Thursday, November 28, 2013

The Cook gives Thanks(Or I'd Rather Be Writing)

Warning:  If you plan to eat Turkey at my house this year should stop here.

After some thirty odd years of preparing Thanksgiving dinner I have much to be thankful for.  All my guests have survived.

I pretty much follow the rules.  I wash my hands until they are chapped and clean the cutting boards.  I do not remove the wrapping from the frozen turkey until it is time to cook.  And still I worry.

This year in the middle of the night a few days before the big gathering I sat bolt upright in bed suddenly wide awake.  This turkey tucked cozy in my frig, I realized, did not have a pop-up timer.  I got it free because I spent so much money buying the trimmings.  I have never cooked a bird this size without a pop-up timer.  I should have known I was getting an inferior model from the over generous grocer.  I am usually suspicious of "free".

A ritual every year, I play the game.  That turkey is like a baby that has entered my life for four or five days.  The Internet says the safest way to defrost is in the refrigerator.  Allow one day in the frig per 4 pounds.  The baby this year is 21.73 pounds.  So I am guessing it needs five days of refrigerator time...roughly.  This defrosting is the first step in keeping guests alive.

The fear of too early thaw or too late has me fondling the turkey daily, patting and checking it as often I would check a sleeping babe to make sure it is breathing.  I remove it for a half hour from the frig to "jump start" the thawing process when it is still rock hard after two days.  By day three and a half I am a tad concerned it is too soft too quickly.

Now this year I have realized there is no implanted timer.  I wonder how the pilgrims did it.  Think of it.  A little salmonella could have wiped out the entire first Thanksgiving and we would not be celebrating today.  How will I know if the turkey will be safely cooked without the little red and white gizmo whose judgement I have come to worship.

There are of course other methods.  "Wings should wiggle freely".  "Juices should run clear when turkey is pierced with a fork".   Really?  "Cut to the bone and make sure meat is not pink".  I have visions of a scared bird shredded by test cuts.

So I have sent out an SOS to friends and neighbors.   I now have four meat thermometers at my doorstep.  I don't trust meat thermometers but I have no choice.
One is a tad high tech for me. 

 Another is loaned to me with the disclaimer that it has read 140 degrees all year in the drawer.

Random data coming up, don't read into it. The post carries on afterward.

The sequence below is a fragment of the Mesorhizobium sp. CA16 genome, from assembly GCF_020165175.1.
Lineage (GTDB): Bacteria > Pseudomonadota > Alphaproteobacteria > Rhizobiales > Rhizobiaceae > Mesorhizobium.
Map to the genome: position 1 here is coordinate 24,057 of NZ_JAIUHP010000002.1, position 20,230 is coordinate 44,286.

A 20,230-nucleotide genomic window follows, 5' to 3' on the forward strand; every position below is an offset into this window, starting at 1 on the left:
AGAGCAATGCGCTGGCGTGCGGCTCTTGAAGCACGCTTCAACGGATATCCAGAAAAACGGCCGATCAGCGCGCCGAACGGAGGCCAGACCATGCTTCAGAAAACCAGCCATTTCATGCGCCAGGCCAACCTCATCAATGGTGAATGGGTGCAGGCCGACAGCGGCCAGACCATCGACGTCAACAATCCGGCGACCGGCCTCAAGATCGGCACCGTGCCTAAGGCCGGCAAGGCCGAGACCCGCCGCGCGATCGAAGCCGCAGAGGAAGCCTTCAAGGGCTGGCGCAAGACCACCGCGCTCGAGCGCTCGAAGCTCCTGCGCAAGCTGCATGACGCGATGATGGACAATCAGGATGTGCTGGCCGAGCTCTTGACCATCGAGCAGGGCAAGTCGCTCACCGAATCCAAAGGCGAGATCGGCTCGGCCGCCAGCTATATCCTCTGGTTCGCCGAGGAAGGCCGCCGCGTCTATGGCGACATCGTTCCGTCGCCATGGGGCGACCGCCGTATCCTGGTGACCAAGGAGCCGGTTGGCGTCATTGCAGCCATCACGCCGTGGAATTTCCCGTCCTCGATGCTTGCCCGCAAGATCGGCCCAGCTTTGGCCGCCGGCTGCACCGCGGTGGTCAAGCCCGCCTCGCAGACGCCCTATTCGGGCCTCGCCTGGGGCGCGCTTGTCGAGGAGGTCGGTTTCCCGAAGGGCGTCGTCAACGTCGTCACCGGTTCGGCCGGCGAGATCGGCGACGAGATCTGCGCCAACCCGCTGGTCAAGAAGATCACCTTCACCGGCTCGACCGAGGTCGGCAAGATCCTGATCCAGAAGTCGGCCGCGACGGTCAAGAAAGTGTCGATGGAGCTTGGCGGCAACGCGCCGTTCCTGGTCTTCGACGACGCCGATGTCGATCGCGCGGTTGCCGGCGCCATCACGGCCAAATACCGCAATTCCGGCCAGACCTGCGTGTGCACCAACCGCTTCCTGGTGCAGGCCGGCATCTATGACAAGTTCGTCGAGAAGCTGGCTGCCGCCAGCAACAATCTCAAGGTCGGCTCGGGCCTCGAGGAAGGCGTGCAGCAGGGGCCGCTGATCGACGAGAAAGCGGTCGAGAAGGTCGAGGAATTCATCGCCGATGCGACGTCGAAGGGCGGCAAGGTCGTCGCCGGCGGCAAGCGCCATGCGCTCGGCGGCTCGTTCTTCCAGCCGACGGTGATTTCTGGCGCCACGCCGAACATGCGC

I've decided to use all four and take the average reading.  The bird looks porcupine- like and I wonder if porcupines are edible and do they carry salmonella.

I will use some calculation based on the directions on the plastic wrapping.  The grid suggests that for a bird in the range of 20-24 pounds the cooking time if stuffed would be 5-6 hours.  Seems a lot of lea way there.  So I will add a prayer to the gods of the roast.

I am not worried if the result is too dry or juicy.   I will just be happy when the carved bird is delivered to the table fully cooked.

And I will be eternally thankful for another year of safe eating.  Happy Thanksgiving!  May your turkey be cooked with care.

Thursday, November 14, 2013

A Gem of A Day: Jewel Covered Ground

  There is a magical place about an hour and a half from where I live in Chinle.  Don't ask me how to get there.  Given the coordinates and a little luck the GPS keeps bleeping out things like, "In 1/4 mile turn left on unpaved road, in three hundred feet turn right on unpaved road, in two hundred feet..."  You get the idea.   I was lucky to be with Jolynn a seasoned rock hound at the wheel and we found our way there with only one wrong turn.

You know you are someplace special when the sand sparkles green and the ant hills rise up out of 

the earth glittering green and red.

 It is a lovely warm day early in November but it is difficult not to think Christmas surrounded by all the red and green bling.  The ant hills suggest Christmas trees.

 We were on a dig but at this special place there was little digging to be done.  The Garnets and Peridot were literally sprinkled on the ground.  We could sit or take a stroll plucking the gems out of the sand.

Those of you who know me and my penchant for collecting anything on the ground that sparkles or looks interesting, from driftwood to beach glass to petrified wood, know I was in shear bliss filling my jar with red and

green gems.

At the end of the day we scraped the tiny gems off of several ant hills and bagged them up to sift through at home.
The tiny bits hauled up out of the ground by ants suggest some ideas for Christmas decorations...tea candles for example or paper weights.

 But look at this swag.  There might even be a dark Apache Tear in there.  And some pieces are large enough to be cut and faceted.  Or they might sit on my window sill holding memories of a lovely day of found treasures.  Gems and friendship.   For this writer a new setting, poem or fantasy.

 I might be an eastern, beach kind of gal but the southwest keeps throwing me surprises.

(On any adventure remember to look behind you or you will miss half the beauty).

I am hooked and hope to get out and do some more treasure seeking for gems even if next time I need a shovel and a pick.